Kiefer and the Virgin

Two quickie updates:

1) Today I went through old insurance policies and came across Kiefer Sutherland’s auto insurance policy from 1990. My brush with fame.  I now know his driving record from 1990. WOW. 

2) I was offered a summer law clerk position in the Virgin Islands. A trial run of sorts so that all involved can decide if it’s a good fit (all meaning me, the firm and the island). I need to get more details, but I’m thinking this could be good news- my way out of a career full of dusty cardboard boxes. It’s not an offer for a forever job yet, but it’s a start. A dust-free start.


So The Horror Stories Are True…

I have started my life as a document reviewer. Wow. Wow. Wow. 

It really is as horrible as everyone makes it out to be. But way worse. Way way worse. And why? For many reasons really, but mainly because it’s a paper document review-a paper document review with the bulk of the papers dating back to the 70s and 80s. And old documents= old dust. We really do wear gloves and face masks to deal with the massive amounts of dust accompanying these old documents. It’s a very glamorous job. So glamorous in fact that someone even came across a dead, petrified bird in a box on Friday. A fairly typical job hazard for new attorneys, yes?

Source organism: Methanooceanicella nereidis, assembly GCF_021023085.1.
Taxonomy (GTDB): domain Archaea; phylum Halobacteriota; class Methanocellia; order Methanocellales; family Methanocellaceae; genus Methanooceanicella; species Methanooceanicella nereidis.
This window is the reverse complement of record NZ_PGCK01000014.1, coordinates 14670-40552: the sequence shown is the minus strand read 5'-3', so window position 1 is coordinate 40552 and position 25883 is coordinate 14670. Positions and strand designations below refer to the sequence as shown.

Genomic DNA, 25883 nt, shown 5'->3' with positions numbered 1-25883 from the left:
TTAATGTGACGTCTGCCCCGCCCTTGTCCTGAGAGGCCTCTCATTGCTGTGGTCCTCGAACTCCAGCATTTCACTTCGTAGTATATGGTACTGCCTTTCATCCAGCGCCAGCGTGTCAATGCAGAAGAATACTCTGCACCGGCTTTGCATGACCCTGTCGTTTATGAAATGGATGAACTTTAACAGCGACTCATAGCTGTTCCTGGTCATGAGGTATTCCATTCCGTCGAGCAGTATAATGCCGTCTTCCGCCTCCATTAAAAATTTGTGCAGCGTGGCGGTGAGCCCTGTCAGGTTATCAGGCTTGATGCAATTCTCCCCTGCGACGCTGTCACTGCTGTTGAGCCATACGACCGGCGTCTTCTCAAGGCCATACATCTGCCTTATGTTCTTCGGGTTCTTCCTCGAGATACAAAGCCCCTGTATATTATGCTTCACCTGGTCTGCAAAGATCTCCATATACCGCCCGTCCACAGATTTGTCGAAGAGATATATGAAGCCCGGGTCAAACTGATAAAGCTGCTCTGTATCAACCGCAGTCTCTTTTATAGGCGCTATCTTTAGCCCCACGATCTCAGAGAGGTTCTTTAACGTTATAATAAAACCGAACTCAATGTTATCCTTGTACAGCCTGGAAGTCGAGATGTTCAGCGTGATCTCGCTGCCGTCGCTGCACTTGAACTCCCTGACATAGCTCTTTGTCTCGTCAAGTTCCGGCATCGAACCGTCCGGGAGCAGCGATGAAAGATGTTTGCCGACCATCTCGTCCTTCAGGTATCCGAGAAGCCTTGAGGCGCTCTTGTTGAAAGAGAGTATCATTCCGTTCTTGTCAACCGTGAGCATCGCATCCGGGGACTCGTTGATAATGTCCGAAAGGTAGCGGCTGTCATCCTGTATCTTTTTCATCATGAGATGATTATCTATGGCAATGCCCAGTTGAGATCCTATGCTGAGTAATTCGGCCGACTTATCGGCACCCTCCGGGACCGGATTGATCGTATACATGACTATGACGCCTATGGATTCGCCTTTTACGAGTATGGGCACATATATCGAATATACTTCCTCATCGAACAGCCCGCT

Also, the people on the job make me feel even better about the situation. Remember that old Rudolph The Red-Nosed Reindeer claymation movie? If so, do you remember the Island of Misfits from the movie? I work on that island–although it’s not a tropical island locale, it’s a large room in a boring ol’ office building chock full of misfits. Which at least provides for some entertainment. But at the same time it makes me question how I am perceived through others’ eyes…am I too a major social misfit? Probably. Thankfully, I’m assigned a seat by some normalish people so we can be snarky and bitter while we “work” (i.e. go through old dusty papers for 8 hours). 

But, all in all, I am a LOT happier. So, even though it is horrible work and much worse than I ever expected it to be, I am enjoying my life a whole lot more now than I was a few months ago. I  much prefer crappy document review work to working for a jerk who makes life miserable for everyone. A no drama work place means that I can come home and completely forget about the day. A career it is not, but it is not a bad stop-over…as long as I don’t develop black lung from the dust.

Where is the Instruction Manual?

I wish life came with an instruction manual. Things would be SO much easier.